They meet a fox who’s drawn to them for their ability to attack sheep and guides them through the hard, messy business of survival, and has there ever been a fox in literature who isn’t immediately your favourite? There has not.
I don’t want to say too much about the story itself, because there’s a lot, and you wouldn’t get much from me as opposed to reading the book.
There’s just so much to talk about, and, as with some other books, what I would mostly be doing is pointing at things and going, “Look what he did!!!” Snitter’s rationalising of his first sight of the world outside an urban environment, that it can’t possibly be natural and humans must have taken the houses away, at first sight might look a bit glib, but Snitter and Rowf are not wild animals, they’re long descendants of a domesticated species who have neither evolved the adaptations to live in this environment, nor been taught how to live here. This is not their natural environment.
And to look at the humans for a second, Adams goes all out in delving into that can of worms. Farmers and pet owners and animal lovers and animal haters, politicians and animal researchers and journalists all get their say. Farmers who see animals as tools or income, journalists who see them as slants and weapons, and Ephraim… well, the bit with Ephraim fairly punched me in the face, so it did.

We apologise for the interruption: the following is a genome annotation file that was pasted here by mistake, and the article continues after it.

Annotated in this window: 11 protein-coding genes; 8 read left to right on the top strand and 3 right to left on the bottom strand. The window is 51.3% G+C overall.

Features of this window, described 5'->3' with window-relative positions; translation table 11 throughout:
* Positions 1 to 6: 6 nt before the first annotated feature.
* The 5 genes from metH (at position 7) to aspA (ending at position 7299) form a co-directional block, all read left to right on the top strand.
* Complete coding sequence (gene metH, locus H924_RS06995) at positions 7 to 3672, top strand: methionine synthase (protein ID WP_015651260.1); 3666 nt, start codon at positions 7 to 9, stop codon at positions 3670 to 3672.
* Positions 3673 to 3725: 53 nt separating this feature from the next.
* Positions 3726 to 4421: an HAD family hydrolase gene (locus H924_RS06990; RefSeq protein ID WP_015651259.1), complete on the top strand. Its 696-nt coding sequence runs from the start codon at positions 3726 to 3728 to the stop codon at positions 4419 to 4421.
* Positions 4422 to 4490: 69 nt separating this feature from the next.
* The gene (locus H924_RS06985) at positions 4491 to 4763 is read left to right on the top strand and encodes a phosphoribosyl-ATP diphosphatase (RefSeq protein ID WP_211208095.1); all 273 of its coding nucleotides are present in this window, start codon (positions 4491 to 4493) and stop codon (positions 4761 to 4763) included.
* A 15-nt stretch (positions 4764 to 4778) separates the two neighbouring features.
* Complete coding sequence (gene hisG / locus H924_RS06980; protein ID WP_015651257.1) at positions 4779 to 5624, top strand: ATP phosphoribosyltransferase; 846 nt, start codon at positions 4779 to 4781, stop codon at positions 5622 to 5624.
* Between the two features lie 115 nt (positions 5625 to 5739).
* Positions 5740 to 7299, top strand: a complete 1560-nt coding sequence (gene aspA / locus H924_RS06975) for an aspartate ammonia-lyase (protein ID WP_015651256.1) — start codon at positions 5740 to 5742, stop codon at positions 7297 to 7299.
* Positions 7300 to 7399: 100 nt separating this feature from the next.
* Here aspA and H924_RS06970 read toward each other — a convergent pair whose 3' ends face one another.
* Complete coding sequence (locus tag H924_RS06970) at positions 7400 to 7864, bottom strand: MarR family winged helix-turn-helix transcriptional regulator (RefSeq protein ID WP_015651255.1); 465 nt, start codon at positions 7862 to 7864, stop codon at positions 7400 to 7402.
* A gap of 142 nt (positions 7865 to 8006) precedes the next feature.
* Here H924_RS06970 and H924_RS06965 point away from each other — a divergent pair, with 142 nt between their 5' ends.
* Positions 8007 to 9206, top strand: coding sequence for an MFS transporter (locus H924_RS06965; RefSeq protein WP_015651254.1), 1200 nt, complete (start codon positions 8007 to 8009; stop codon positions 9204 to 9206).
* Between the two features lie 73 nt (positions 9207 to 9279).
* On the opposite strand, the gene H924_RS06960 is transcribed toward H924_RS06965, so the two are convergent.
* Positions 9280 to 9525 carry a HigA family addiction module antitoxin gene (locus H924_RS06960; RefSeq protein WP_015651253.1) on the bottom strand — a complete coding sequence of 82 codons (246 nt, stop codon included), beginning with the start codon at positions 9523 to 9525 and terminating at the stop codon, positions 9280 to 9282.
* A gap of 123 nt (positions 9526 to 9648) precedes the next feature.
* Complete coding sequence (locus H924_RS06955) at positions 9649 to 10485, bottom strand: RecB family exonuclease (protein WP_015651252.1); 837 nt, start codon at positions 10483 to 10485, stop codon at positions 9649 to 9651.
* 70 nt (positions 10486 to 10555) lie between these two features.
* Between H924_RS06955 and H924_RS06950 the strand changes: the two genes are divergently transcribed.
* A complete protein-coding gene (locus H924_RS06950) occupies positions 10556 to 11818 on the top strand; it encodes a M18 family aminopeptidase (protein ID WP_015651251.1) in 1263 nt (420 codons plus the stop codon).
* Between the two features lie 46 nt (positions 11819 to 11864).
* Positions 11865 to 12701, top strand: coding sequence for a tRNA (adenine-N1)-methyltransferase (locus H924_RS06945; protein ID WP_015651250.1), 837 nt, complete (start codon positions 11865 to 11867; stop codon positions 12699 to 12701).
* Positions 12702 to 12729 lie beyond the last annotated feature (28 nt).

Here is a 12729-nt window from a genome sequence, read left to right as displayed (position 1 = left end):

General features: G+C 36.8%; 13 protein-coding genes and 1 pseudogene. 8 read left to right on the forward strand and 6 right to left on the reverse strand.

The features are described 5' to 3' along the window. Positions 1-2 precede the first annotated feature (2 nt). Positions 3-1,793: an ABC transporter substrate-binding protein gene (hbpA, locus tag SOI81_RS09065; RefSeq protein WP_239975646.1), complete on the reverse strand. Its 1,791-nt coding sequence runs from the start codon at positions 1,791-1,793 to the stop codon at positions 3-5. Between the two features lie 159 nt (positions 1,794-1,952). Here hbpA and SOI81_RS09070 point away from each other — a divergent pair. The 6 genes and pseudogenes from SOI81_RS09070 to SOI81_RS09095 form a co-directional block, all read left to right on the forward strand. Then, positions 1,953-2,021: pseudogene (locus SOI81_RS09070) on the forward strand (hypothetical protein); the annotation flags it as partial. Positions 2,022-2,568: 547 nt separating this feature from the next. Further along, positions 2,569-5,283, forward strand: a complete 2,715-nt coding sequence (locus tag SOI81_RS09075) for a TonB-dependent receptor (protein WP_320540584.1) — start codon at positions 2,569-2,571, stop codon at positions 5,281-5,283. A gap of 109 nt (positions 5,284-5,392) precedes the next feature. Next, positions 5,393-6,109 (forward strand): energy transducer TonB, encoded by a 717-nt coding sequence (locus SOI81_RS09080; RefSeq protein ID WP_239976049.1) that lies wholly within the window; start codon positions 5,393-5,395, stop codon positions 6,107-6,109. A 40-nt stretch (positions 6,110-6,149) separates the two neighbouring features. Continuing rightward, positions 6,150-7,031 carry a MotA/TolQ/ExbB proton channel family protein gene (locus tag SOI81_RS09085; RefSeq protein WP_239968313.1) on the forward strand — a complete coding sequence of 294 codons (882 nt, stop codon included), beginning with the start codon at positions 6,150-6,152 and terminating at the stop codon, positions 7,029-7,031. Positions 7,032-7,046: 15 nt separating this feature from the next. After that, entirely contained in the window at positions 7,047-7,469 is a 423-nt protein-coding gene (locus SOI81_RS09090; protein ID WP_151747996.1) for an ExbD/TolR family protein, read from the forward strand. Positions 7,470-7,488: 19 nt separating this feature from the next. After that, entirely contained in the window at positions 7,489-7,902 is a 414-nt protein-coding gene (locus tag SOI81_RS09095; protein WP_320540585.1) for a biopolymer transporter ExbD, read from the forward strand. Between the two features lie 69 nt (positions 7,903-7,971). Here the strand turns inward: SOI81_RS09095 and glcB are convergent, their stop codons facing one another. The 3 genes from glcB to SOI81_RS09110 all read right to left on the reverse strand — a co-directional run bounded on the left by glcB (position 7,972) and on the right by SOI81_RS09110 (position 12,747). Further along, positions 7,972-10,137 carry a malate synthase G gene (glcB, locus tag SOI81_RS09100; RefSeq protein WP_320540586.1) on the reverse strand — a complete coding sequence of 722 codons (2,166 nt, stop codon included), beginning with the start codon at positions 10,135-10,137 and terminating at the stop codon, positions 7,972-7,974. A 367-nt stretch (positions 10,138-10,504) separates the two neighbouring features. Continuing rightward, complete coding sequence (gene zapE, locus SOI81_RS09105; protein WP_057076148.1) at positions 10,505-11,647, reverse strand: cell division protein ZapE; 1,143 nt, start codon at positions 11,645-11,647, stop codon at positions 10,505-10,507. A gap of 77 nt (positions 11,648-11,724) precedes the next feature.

Something I’m not going to go hugely into because everyone would find it tedious but I’d like to mention for myself is the accents and dialect. I have a complicated relationship with it. On one hand, Adams writes it so well I could hear it, both Lake District and the tod’s Geordie (yes, random Goodreads reviewer, he is Geordie and not Scottish, give me strength) voices. On the other, I hate how such accent notation is inevitably aimed towards a certain kind of southerner, writing things as they would phonetically read and say them, which makes it harder for those of us who are closer to the accents in question to get a hold of the pronunciation. None of this is Adams’s fault or creation though, it’s a long tradition of writing the incomprehensible “oop” for “up” and whatnot that’s become almost standardised.